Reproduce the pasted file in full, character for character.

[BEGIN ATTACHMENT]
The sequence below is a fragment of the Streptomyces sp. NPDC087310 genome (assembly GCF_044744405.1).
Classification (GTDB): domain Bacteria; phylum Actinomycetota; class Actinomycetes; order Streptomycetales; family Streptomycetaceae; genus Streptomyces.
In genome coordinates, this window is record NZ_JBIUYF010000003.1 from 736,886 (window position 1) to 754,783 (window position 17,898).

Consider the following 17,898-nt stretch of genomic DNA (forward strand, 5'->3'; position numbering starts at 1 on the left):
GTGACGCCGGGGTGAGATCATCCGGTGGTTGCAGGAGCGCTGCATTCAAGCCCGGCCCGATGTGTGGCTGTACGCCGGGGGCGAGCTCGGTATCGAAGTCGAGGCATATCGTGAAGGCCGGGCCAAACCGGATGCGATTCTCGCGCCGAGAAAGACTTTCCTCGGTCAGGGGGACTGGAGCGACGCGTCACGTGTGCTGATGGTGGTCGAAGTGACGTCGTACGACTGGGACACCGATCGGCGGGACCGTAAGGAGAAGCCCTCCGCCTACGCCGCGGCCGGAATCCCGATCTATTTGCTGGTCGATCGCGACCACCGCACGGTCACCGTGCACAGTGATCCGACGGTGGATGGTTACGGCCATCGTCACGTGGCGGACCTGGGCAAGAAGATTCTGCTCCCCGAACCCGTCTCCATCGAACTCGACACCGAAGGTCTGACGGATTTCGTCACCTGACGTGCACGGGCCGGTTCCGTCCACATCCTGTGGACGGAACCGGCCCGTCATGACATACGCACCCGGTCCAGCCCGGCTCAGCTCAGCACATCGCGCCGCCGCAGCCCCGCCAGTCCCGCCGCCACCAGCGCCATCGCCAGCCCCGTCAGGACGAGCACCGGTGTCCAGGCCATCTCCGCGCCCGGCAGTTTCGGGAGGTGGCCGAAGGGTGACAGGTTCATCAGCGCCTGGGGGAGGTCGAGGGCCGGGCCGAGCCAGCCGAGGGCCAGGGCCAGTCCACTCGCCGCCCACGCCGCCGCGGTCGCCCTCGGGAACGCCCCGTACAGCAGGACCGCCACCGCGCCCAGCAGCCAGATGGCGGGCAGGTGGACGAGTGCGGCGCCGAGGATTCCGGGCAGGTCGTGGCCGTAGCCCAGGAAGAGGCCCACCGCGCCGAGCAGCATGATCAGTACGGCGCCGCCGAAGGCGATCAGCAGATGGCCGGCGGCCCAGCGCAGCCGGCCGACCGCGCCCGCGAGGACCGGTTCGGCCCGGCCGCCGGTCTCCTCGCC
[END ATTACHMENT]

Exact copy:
The sequence below is a fragment of the Streptomyces sp. NPDC087310 genome (assembly GCF_044744405.1).
Classification (GTDB): domain Bacteria; phylum Actinomycetota; class Actinomycetes; order Streptomycetales; family Streptomycetaceae; genus Streptomyces.
In genome coordinates, this window is record NZ_JBIUYF010000003.1 from 736,886 (window position 1) to 754,783 (window position 17,898).

Consider the following 17,898-nt stretch of genomic DNA (forward strand, 5'->3'; position numbering starts at 1 on the left):
GTGACGCCGGGGTGAGATCATCCGGTGGTTGCAGGAGCGCTGCATTCAAGCCCGGCCCGATGTGTGGCTGTACGCCGGGGGCGAGCTCGGTATCGAAGTCGAGGCATATCGTGAAGGCCGGGCCAAACCGGATGCGATTCTCGCGCCGAGAAAGACTTTCCTCGGTCAGGGGGACTGGAGCGACGCGTCACGTGTGCTGATGGTGGTCGAAGTGACGTCGTACGACTGGGACACCGATCGGCGGGACCGTAAGGAGAAGCCCTCCGCCTACGCCGCGGCCGGAATCCCGATCTATTTGCTGGTCGATCGCGACCACCGCACGGTCACCGTGCACAGTGATCCGACGGTGGATGGTTACGGCCATCGTCACGTGGCGGACCTGGGCAAGAAGATTCTGCTCCCCGAACCCGTCTCCATCGAACTCGACACCGAAGGTCTGACGGATTTCGTCACCTGACGTGCACGGGCCGGTTCCGTCCACATCCTGTGGACGGAACCGGCCCGTCATGACATACGCACCCGGTCCAGCCCGGCTCAGCTCAGCACATCGCGCCGCCGCAGCCCCGCCAGTCCCGCCGCCACCAGCGCCATCGCCAGCCCCGTCAGGACGAGCACCGGTGTCCAGGCCATCTCCGCGCCCGGCAGTTTCGGGAGGTGGCCGAAGGGTGACAGGTTCATCAGCGCCTGGGGGAGGTCGAGGGCCGGGCCGAGCCAGCCGAGGGCCAGGGCCAGTCCACTCGCCGCCCACGCCGCCGCGGTCGCCCTCGGGAACGCCCCGTACAGCAGGACCGCCACCGCGCCCAGCAGCCAGATGGCGGGCAGGTGGACGAGTGCGGCGCCGAGGATTCCGGGCAGGTCGTGGCCGTAGCCCAGGAAGAGGCCCACCGCGCCGAGCAGCATGATCAGTACGGCGCCGCCGAAGGCGATCAGCAGATGGCCGGCGGCCCAGCGCAGCCGGCCGACCGCGCCCGCGAGGACCGGTTCGGCCCGGCCGCCGGTCTCCTCGCC